Money and food production are inextricably tied to one another. Food producers are constantly tempted to take "short cuts" to increase their income. The outbreak of Creutzfeldt-Jakobs disease in the UK (1996) was one of the incidents that turned many meat-lovers into "veggies". The demand for ecological food has also increased over the last decades.

Since 1989 Ethical Consumer, a UK alternative consumer organisation, has kept an eye on food companies and their products. The organisation makes its findings and records public. Check their survey Ethical Consumer Guide

Literature and Film About Food

  1. Read Douglas Adams' comic science fiction novel, The Hitchhiker's Guide to the Galaxy. It consists of three parts. The last part is The Restaurant at the End of the Universe. In Chapter 16, p. 82 you will find a scene where the dish of the day presents itself. The Restaurant At the End of the Universe. The Hitchhiker's Guide to the Galaxy was adapted to film in 2005.
  2. Read an excerpt from Elizabeth Gilbert's novel, Eat, Pray and Love. The protagonist sets off on a journey of self-realization. The first part is dedicated to exploring the famous Italian cuisine. The novel was adapted to film in 2010. Read an excerpt from chapter 26 where the protagonist discovers that food and eating out is an inextricable part of Italian culture, Eat, Pray and Love - Excerpt.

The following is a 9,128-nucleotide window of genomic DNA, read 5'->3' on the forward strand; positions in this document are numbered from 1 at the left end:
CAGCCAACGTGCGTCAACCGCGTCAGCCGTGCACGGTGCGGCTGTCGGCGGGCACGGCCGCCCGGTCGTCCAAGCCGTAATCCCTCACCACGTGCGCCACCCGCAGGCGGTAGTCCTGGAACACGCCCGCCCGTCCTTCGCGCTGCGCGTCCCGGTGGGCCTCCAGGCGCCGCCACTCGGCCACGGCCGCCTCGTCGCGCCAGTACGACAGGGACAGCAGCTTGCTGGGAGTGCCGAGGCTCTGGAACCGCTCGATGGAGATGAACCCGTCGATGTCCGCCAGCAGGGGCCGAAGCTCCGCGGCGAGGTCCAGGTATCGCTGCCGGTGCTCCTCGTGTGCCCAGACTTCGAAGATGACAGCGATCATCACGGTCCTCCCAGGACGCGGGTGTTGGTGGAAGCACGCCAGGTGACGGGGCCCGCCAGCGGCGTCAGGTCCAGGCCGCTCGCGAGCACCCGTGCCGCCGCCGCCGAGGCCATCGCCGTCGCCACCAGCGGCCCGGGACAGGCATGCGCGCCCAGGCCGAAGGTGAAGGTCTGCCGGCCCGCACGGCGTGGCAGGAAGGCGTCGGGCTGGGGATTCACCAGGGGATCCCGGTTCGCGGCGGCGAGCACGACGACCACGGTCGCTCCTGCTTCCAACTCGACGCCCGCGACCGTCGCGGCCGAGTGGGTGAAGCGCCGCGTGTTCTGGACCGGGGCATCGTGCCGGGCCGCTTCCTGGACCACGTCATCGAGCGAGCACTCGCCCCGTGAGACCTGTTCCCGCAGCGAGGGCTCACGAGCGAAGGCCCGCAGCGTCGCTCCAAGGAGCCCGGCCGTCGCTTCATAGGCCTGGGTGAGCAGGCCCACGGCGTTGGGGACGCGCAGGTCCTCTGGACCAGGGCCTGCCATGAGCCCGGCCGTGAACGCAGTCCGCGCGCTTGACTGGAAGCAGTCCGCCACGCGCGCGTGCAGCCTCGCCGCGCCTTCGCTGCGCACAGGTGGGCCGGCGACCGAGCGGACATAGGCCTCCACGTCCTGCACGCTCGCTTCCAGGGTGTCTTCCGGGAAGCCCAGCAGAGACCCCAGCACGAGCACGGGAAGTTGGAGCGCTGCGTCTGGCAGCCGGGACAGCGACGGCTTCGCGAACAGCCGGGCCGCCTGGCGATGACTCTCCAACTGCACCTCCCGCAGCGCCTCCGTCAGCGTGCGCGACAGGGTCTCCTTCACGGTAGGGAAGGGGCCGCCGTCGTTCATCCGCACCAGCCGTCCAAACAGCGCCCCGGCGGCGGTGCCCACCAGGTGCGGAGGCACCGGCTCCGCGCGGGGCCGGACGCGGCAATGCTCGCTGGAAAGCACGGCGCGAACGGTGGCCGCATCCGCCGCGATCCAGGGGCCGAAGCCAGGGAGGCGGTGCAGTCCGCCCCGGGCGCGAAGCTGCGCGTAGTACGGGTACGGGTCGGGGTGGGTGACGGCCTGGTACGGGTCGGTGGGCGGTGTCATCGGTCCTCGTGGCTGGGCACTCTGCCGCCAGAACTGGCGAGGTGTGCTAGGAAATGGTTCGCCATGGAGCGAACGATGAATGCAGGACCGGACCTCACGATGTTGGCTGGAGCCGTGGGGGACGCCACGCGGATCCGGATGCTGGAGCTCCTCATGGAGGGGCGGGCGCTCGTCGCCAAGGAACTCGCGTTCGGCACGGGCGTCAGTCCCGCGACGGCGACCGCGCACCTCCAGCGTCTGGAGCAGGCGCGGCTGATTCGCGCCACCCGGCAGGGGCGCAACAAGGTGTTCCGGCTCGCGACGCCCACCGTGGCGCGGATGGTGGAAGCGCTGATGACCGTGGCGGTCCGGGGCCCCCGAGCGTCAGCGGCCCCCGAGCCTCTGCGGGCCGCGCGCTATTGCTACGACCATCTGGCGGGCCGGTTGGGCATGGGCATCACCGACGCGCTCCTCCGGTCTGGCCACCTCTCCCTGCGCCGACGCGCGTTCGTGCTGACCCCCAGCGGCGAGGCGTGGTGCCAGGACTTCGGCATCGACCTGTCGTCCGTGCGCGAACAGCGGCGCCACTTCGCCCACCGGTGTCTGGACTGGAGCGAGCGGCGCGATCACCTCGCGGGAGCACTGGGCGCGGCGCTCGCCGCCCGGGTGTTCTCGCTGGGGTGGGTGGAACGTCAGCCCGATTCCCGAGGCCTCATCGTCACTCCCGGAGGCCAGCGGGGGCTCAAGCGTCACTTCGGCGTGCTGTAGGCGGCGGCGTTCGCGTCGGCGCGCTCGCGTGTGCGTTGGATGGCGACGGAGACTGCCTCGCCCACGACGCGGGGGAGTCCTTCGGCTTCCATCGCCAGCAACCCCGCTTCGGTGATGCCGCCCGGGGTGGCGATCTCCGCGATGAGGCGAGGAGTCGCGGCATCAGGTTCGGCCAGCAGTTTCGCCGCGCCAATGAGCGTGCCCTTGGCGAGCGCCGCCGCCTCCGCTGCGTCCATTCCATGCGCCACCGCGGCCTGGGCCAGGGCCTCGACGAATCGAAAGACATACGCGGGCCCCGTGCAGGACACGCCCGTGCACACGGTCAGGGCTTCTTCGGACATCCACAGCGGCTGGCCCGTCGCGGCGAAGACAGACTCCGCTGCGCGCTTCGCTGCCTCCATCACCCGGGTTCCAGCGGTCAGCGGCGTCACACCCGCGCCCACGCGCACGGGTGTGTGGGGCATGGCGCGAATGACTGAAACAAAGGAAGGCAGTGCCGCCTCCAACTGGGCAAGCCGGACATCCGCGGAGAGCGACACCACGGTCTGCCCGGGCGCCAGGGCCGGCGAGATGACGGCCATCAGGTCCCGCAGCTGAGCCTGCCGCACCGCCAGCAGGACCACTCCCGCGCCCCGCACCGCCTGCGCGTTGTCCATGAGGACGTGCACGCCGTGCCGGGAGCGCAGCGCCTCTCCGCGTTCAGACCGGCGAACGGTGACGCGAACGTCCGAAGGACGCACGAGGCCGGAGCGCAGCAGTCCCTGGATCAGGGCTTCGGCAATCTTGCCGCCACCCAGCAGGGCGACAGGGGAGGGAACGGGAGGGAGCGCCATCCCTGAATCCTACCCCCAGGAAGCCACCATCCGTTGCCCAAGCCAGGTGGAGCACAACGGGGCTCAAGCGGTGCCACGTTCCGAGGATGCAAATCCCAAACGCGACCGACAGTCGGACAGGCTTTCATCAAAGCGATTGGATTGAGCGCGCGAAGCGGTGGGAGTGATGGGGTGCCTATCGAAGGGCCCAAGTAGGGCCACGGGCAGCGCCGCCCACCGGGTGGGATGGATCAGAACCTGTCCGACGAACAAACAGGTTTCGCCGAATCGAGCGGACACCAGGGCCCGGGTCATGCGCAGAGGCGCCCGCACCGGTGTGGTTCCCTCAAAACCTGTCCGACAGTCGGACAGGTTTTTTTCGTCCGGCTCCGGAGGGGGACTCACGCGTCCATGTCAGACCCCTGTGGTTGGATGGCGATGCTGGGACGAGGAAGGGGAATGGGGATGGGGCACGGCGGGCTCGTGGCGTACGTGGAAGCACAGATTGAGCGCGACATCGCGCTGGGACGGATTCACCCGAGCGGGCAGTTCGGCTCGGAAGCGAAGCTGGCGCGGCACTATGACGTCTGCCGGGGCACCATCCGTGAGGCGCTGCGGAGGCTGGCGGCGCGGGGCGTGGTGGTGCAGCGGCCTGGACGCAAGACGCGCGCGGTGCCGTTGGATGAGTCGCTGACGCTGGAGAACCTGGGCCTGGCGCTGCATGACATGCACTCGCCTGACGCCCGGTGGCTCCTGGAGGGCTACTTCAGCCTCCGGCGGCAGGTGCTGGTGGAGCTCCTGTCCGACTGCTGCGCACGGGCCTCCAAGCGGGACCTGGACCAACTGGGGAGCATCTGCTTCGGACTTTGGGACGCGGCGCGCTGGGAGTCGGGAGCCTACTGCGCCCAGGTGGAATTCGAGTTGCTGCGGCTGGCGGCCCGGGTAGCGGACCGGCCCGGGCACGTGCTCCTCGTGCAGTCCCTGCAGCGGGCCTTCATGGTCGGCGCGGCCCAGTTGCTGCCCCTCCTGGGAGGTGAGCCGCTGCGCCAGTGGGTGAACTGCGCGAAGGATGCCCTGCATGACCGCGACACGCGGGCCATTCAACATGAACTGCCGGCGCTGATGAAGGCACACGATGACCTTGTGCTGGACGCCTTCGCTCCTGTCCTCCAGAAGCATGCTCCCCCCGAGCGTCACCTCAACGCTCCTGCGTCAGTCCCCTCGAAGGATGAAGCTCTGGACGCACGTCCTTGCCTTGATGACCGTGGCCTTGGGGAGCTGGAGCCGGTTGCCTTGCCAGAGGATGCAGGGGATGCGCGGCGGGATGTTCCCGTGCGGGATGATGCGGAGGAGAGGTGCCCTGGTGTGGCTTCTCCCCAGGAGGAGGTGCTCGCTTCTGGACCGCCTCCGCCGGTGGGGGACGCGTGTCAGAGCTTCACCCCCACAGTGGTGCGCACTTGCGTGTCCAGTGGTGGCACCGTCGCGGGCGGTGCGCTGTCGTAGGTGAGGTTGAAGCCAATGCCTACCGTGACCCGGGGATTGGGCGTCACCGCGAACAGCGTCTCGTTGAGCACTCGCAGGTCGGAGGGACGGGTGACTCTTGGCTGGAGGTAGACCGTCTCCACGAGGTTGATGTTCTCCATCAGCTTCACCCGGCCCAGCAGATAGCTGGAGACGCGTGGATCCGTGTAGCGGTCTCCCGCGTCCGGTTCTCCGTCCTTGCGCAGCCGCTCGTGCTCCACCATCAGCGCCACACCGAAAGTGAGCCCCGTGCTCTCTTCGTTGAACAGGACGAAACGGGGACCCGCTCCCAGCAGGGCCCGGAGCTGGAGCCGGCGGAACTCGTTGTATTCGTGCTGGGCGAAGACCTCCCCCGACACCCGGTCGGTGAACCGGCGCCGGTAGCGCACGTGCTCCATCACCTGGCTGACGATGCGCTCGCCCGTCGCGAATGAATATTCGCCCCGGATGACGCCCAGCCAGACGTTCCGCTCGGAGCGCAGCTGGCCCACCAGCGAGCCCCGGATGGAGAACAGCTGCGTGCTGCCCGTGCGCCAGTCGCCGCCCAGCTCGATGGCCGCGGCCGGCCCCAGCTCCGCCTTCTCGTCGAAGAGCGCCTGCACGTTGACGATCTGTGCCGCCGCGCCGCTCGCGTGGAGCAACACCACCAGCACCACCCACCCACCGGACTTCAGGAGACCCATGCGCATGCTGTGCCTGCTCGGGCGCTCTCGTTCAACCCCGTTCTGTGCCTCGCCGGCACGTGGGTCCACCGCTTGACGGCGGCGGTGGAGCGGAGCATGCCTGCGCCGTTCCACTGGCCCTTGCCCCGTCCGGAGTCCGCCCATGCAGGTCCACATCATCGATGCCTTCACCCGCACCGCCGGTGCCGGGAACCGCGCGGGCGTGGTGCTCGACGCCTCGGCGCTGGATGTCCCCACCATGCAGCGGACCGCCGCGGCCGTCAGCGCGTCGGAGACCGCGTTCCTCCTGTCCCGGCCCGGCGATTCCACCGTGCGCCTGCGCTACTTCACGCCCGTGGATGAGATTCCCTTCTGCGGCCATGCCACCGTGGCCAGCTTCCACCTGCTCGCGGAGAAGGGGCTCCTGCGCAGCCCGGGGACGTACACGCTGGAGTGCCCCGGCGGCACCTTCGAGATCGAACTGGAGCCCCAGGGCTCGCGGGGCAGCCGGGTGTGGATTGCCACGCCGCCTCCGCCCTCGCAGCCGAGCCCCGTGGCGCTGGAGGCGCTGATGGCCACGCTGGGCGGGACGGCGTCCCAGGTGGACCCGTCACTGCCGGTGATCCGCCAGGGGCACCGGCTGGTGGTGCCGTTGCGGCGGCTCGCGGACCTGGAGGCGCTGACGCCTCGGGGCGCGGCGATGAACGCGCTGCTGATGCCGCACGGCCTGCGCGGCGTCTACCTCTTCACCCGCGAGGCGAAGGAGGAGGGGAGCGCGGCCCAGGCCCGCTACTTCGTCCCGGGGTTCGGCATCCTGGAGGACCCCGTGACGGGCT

3. Read the Irish dean and author Jonathan Swift's highly satirical essay from 1729 about his contemporary poverty-stricken country. Swift attempts to stir the public conscience by suggesting that the rich ladies and gentlemen should eat Irish children: "a young healthy child well nursed, is, at a year old, a most delicious nourishing and wholesome food, whether stewed, roasted, baked, or boiled; and I make no doubt that it will equally serve in a fricasie, or a ragoust." A Modest Proposal


You will find tasks related to this topic here

Sist faglig oppdatert 10.02.2018
Skrevet av Morten Serkland